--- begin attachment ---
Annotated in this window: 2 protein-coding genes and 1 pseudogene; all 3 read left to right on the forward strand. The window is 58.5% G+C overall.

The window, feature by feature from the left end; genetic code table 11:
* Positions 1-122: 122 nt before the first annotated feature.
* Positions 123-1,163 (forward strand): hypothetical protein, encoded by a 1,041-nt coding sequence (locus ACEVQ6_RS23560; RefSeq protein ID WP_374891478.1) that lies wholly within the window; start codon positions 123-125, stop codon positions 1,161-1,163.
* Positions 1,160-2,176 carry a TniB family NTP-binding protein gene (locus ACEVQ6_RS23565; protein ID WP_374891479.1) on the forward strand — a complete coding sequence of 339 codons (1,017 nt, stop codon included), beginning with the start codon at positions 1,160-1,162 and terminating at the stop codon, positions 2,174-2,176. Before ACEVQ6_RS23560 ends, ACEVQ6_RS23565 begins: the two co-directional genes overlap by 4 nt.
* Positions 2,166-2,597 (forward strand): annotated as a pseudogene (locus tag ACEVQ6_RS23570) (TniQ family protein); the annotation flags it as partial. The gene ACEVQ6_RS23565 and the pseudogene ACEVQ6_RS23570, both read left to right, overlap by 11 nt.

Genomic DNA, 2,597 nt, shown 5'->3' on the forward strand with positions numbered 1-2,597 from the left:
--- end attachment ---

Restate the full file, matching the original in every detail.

Annotated in this window: 2 protein-coding genes and 1 pseudogene; all 3 read left to right on the forward strand. The window is 58.5% G+C overall.

The window, feature by feature from the left end; genetic code table 11:
* Positions 1-122: 122 nt before the first annotated feature.
* Positions 123-1,163 (forward strand): hypothetical protein, encoded by a 1,041-nt coding sequence (locus ACEVQ6_RS23560; RefSeq protein ID WP_374891478.1) that lies wholly within the window; start codon positions 123-125, stop codon positions 1,161-1,163.
* Positions 1,160-2,176 carry a TniB family NTP-binding protein gene (locus ACEVQ6_RS23565; protein ID WP_374891479.1) on the forward strand — a complete coding sequence of 339 codons (1,017 nt, stop codon included), beginning with the start codon at positions 1,160-1,162 and terminating at the stop codon, positions 2,174-2,176. Before ACEVQ6_RS23560 ends, ACEVQ6_RS23565 begins: the two co-directional genes overlap by 4 nt.
* Positions 2,166-2,597 (forward strand): annotated as a pseudogene (locus tag ACEVQ6_RS23570) (TniQ family protein); the annotation flags it as partial. The gene ACEVQ6_RS23565 and the pseudogene ACEVQ6_RS23570, both read left to right, overlap by 11 nt.

Genomic DNA, 2,597 nt, shown 5'->3' on the forward strand with positions numbered 1-2,597 from the left: